The 2016 election is a game of chicken between Donald Trump and the national media — who have blinked every time. He knows he has the upper hand with them and he’s gleefully making the most of it. And weakening the media plays into his strategy of mainstreaming white nationalism, which now appears to be the central focus of his presidential run.
This presidential race is a high stakes showdown between Donald Trump and the national media.
Trump is consciously (and successfully) testing how far he can go without generating the kind of rabid, obsessive, sneering, dismissive coverage that Hillary has received over her emails and her so-called “trust problem.”
Astonishingly, he has yet to find that limit, the point at which the elite punditry treats him like a wretched outcast, as they reflexively do with Hillary.
Calling for the assassination of his opponent? Barely a 24 hour news cycle (a fair amount of which was excusing what he said) and back onto Hillary’s half-decade old emails.
Insisting that the sitting president is the founder of a terrorist organization? Fact check the claim like it actually has merit.
Trump knows he has the upper hand with the press and he’s playing it to the hilt. On Morning Joe, David Ignatius expressed the same befuddlement we’re hearing across the media: How do we cover Trump? Oh, how do we do it?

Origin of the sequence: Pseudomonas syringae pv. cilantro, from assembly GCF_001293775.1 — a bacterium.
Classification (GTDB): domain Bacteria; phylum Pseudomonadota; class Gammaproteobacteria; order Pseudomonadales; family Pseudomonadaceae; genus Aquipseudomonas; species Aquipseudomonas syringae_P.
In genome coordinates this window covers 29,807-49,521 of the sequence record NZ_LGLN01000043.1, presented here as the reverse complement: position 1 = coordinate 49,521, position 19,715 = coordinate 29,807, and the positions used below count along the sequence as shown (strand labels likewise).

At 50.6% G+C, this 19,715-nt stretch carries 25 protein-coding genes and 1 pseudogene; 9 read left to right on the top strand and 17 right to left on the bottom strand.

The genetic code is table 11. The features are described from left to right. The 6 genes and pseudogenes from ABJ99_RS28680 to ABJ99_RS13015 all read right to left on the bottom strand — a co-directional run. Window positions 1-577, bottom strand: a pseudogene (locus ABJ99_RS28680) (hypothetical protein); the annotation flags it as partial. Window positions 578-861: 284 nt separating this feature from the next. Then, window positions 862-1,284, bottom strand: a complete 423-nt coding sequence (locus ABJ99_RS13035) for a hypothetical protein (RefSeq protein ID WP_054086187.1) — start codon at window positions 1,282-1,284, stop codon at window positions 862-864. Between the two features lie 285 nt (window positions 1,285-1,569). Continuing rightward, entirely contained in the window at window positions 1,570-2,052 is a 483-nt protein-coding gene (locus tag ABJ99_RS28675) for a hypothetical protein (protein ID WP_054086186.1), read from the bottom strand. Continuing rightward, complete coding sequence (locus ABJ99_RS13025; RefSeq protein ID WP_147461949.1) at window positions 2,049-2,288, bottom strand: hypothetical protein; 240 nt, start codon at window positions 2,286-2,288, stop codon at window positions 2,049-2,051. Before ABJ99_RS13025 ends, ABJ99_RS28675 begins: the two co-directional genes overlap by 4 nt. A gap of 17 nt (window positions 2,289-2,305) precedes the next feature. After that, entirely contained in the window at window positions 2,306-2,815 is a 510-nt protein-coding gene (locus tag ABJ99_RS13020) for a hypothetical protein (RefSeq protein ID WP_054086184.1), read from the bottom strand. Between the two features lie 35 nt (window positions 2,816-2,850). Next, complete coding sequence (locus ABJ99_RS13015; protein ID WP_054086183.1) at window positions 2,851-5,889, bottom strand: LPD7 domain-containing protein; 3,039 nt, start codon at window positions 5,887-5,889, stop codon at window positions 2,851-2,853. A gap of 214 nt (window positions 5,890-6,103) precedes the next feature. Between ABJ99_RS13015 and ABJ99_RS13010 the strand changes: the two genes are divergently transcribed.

The answer is glaringly obvious:
Get your act together and start covering Donald the same way you cover Hillary — with dripping disdain, boundless skepticism and utter indifference to his voters. Stop acting so mystified by his obnoxious behavior. Stop pondering if he magically lives outside the normal rules of politics. He doesn’t.
With a few notable exceptions, the national media have been the great disgrace of the 2016 presidential election. This chart from Harvard’s Shorenstein Center tells you everything you need to know:
Let that sink in. The candidate who wallows in bigotry, who incites violence, who verbally abuses his critics, who is a self-avowed threat to the free press, gets more positive coverage than his opponent — an opponent he suggested should be shot! It is an astonishing commentary on the enduring capacity for sycophancy and cowardice on the part of mainstream reporters.
Joe Scarborough, of all people, now has to play the role of the national media’s conscience:
Under the blunt headline “The GOP must dump Trump,” Scarborough penned a piece for the Washington Post strongly condemning, in no uncertain words, Donald’s incitement of violence against Hillary. “A bloody line has been crossed that cannot be ignored,” he writes. This put Scarborough firmly on the same page as iconic journalist Dan Rather, who said in a powerful Facebook statement: “No trying-to-be objective and fair journalist, no citizen who cares about the country and its future can ignore what Donald Trump said today. …This cannot be treated as just another outrageous moment in the campaign. We will see whether major newscasts explain how grave and unprecedented this is and whether the headlines in tomorrow’s newspapers do it justice.”
Until journalists and pundits let go of Hillary’s (metaphorical) jugular long enough to see the menace who taunts them, Trump will continue to say whatever he pleases. And he’ll do it until someone gets hurt, badly.